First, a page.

Coin selection is the process of choosing which UTXOs (or “coins”) to use as inputs when making an on-chain bitcoin payment. For payments on the Lightning network, coin selection is only relevant for the transaction that opens the lightning channel.
There are a few constraints that you should have in mind when considering the coin-selection strategy for your product.
First, the transaction must have sufficient funding. For example, to send X, the transaction inputs must at least equate to X.
Second, as blockspace is limited, miners prioritize transactions by fee per byte to maximize revenue. The minimum relay fee must accompany transactions for confirmation (therefore, inputs must equal X + fee).
Third, transaction outputs must have a value of 500 sats or more. Anything less than this value is considered a “dust” output, and these transactions are often not relayed and confirmed by most nodes and miners in the network.
Finally, wallet owners need to label their incoming and outgoing (change) coins. Labels provide context to a wallet’s transaction history and coin provenance, making it easier to successfully employ coin control for privacy optimization.
Whether an automated or manual process, coin selection is important when understanding how to optimize our bitcoin payments for either cost, speed, or privacy. Below is a breakdown of the three most common effects of coin selection.
Miners select transactions based on their fee, measured by the fee rate of satoshis per byte. Therefore, it is cost-effective for users to minimize transaction size by minimizing the number of inputs.
Higher fees will increase the likelihood of your transaction being prioritized by miners and included in the next block, thereby increasing the speed of your transaction being confirmed.
Because each UTXO can be traced backward on a public ledger, we can unearth the digital footprints of bitcoin payments. Privacy is often lost due to the exposure of unknown coins, addresses, balances, and economic activity to unrecognized trading partners. Privacy can be optimized by selecting transaction inputs from an anonymity set (CoinJoins or mixers) or a recognized label or cluster or reducing the size of change outputs.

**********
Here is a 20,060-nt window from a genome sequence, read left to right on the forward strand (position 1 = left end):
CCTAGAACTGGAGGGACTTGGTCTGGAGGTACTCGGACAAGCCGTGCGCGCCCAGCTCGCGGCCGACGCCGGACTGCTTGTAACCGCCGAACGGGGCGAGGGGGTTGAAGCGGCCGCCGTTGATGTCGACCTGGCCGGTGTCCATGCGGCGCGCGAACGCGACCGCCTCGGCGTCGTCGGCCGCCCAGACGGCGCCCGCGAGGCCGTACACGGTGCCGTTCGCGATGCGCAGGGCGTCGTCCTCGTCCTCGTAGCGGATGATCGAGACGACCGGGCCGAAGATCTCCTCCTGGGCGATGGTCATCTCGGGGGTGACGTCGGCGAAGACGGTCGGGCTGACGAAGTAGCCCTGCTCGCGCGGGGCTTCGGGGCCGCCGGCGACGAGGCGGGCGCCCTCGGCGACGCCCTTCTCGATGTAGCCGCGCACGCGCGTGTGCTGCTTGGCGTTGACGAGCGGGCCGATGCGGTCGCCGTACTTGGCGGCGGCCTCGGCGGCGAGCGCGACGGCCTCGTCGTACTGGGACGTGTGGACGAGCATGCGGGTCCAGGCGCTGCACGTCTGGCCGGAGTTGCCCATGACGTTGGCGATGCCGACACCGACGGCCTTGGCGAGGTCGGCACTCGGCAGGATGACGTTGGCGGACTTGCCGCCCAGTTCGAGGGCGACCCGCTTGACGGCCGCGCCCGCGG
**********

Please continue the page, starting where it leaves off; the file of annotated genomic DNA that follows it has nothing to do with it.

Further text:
Automatic coin selection #
This strategy has arguably become the most popular form of coin selection used in bitcoin wallets and applications. The application selects the coins on behalf of users to fulfill a payment request. As mentioned above, “fractions (of bitcoins) are retrieved by an algorithm to fulfill the payment amount”. This algorithm varies from wallet to wallet, and is dependent upon the desired outcome of optimisation.
Automatic selection strategies can provide a near frictionless user experience and are suitable for most introductory level bitcoin wallets.
How it works #
A user chooses to send a payment to one of their contacts. They enter the amount of bitcoin they wish to send, select their transaction fee rate, and approve the outgoing payment request. During this process, their wallet automatically selects which coins to use to fund the transaction’s inputs, ensuring it can fulfill the payment request.
Below are some popular algorithms currently implemented by bitcoin wallets that optimize for speed and lower fees:
First In First Out (FIFO) / Last In, First Out (LIFO) #
The default strategy spends the oldest/youngest coins first.
Pruned FIFO #
Similar to FIFO, but the smallest coins are filtered out in the post-selection step.
High Priority First #
Coins selected by priority (calculated by value x age). Up until February 2016, a portion of each block (50kB) was reserved for high-priority transactions by default. This algorithm, therefore optimised for transaction speed.
Minimize Fees (Optimize Size) #
Spending the lowest number of coins to reduce the byte size of the transaction, resulting in a lower fee.
Minimize Future Fees (Merge Coins) #
Spending the maximum number of inputs to merge coins as a single change output for future use. This strategy can optimise for speed as the transaction size (and therefore cost) is increased. However, merging coins can also lead to a loss of privacy as coins, their addresses, balances, and historical transaction data are intertwined.